Child Support and Maintenance
Both parents have an obligation to support the children. In Illinois, child support is determined by using an “income shares” model, which considers the income of both parents and requires utilization of charts provided by the Department of Healthcare and Family Services. The chart can be found online at www.childsupport.Illinois.gov. Also considered is the number of overnights each parent has with the child. In addition to child support, the court may also allocate the expenses for health insurance, uncovered medical and dental expenses, daycare expenses, extracurricular activity expenses and school fees. Payments for child support should come directly from the paycheck of the parent paying support through payroll withholding. Child support is always modifiable should there be a substantial change in circumstances.The obligation to pay child support continues until a child reaches age 18 or graduates from high school. Both parents may also have an obligation to contribute to a child’s post-high school educational expenses.
The obligation to pay child support continues until a child reaches age 18 or graduates from high school, whichever is later. Both parents may also have an obligation to contribute to a child’s post-high school educational expenses.
The court will make the determination whether or not the payment of maintenance to one spouse is appropriate. If maintenance is appropriate, the court will follow statutory guidelines as to how much maintenance is paid and for how long. Under that guideline, the maintenance award will generally be calculated as 30% of the paying spouse’s gross income minus 20% of the receiving spouse’s gross income as long as the receiving spouse’s total gross income does not exceed 40% of the total combined income of the parties. The length of time maintenance will be paid depends on the length of the marriage.
Hiring an Attorney
If the marriage was of short duration, the couple has no children, there is no real estate, and a settlement has been reached, the spouses may be eligible for a simplified divorce procedure which they can quickly do themselves. No person seeking a divorce is actually required to use an attorney. If a person plans to represent himself or herself during the proceeding, he or she should understand that the court clerks and the judges cannot give him or her legal advice. They are unable to do so by law. Most people seeking a divorce usually consult with an attorney, however, and select an attorney who is experienced in divorce law.
It is very important to recognize that a lawyer cannot represent both parties in a case. Although quite often if documents are prepared by one spouse’s lawyer, and the other party does not hire a lawyer, the lawyer who drafted the documents is only representing one party.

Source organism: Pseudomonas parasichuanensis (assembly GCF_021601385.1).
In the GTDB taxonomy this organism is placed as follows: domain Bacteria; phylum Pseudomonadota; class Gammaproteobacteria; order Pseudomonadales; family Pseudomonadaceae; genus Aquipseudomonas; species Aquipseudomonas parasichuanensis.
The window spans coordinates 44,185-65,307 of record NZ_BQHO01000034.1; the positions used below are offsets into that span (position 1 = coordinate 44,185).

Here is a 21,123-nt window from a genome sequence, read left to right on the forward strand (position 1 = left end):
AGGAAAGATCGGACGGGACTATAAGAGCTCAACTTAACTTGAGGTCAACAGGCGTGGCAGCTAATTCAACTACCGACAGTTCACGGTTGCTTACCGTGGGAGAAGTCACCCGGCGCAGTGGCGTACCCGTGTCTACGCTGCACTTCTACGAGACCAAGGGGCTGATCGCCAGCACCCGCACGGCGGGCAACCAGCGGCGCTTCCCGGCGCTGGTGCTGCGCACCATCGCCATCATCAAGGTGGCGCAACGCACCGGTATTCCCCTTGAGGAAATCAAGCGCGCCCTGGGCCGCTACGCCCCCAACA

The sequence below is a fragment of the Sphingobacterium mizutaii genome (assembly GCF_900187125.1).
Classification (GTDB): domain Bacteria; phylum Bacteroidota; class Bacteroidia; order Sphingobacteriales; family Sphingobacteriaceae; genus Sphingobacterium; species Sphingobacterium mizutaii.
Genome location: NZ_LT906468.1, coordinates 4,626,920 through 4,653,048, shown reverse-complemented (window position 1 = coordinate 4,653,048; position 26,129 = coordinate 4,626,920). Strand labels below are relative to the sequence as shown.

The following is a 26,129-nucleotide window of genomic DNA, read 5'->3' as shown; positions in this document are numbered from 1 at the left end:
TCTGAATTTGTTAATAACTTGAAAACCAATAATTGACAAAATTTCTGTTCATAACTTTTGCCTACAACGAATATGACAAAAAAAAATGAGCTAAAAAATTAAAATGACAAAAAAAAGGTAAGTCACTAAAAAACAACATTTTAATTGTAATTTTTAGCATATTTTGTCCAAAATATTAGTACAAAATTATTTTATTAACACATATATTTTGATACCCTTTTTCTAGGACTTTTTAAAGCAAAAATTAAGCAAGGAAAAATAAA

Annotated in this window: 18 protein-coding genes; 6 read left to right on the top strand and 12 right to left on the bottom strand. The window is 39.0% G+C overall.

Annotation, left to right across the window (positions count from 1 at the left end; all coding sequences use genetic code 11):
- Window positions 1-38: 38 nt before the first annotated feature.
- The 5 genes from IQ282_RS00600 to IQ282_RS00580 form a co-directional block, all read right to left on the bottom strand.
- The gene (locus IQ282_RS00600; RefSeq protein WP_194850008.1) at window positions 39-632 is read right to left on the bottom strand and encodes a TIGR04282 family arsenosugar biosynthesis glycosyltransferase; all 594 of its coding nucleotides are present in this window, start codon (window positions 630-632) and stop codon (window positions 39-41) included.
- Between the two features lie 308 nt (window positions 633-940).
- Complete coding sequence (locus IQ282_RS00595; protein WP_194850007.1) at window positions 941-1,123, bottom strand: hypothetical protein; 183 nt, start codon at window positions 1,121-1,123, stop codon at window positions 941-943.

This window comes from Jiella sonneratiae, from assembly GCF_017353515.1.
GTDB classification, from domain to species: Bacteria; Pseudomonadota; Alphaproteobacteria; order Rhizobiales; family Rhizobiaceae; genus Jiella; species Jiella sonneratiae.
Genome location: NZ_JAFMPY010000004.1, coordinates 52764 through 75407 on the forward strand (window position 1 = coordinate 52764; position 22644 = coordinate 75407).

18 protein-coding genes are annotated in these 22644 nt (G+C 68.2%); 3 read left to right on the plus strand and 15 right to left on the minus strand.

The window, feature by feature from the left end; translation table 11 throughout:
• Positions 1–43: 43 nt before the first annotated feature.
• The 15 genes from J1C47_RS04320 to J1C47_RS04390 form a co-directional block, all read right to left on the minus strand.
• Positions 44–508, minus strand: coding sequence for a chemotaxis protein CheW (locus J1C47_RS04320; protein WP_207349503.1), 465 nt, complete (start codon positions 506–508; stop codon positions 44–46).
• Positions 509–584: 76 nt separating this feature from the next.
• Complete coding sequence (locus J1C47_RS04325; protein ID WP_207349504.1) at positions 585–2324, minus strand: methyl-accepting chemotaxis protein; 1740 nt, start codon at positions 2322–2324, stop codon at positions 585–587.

Most lawyers do not charge a flat fee for a divorce unless the divorce is really simple and both parties have reached an agreement on everything from the outset. Instead, a lawyer usually charges an hourly rate and requests a retainer from the client from which the attorney is paid for the lawyer’s time charged the client. The amount of the lawyer’s hourly rate usually takes into account the lawyer’s legal experience and the complexity of the case. Lawyers in Illinois are prohibited from charging a contingent (or percentage) fee for a divorce. Once the fee arrangement has been made, the lawyer should prepare a written contract (engagement/retainer agreement) which the lawyer and the client sign.
Attorney’s Fees. If the court finds there is a large disparity in the income of the parties or lack of access to funds by a party, the judge may determine that one party should pay for the other party’s attorney’s fees, or a portion thereof.
Domestic Violence. With or without the filing of a Petition for Dissolution of Marriage, an abused party may seek an Order of Protection from the court for herself, himself or on behalf of someone who does not have access to the court such as a child. If the court finds there is a danger of abuse, the court may limit the contact between the parties, or exclude one party from the home or grant other relief. The order is for a limited time unless it is merged with a Judgment of Dissolution of Marriage.
Compliance. If one of the parties does not comply with the terms of the Judgment, the other party may have to take the non-compliant party to court and ask that the non-compliant party be held in contempt of court. If held in contempt, the noncompliant party may be required to do what he or she has failed to do, pay the attorney’s fees for the other party, and/or pay a fine or be imprisoned until such time as the non-compliant party is compliant.
Prepared by the Illinois State Bar Association's Family Law Section (2018)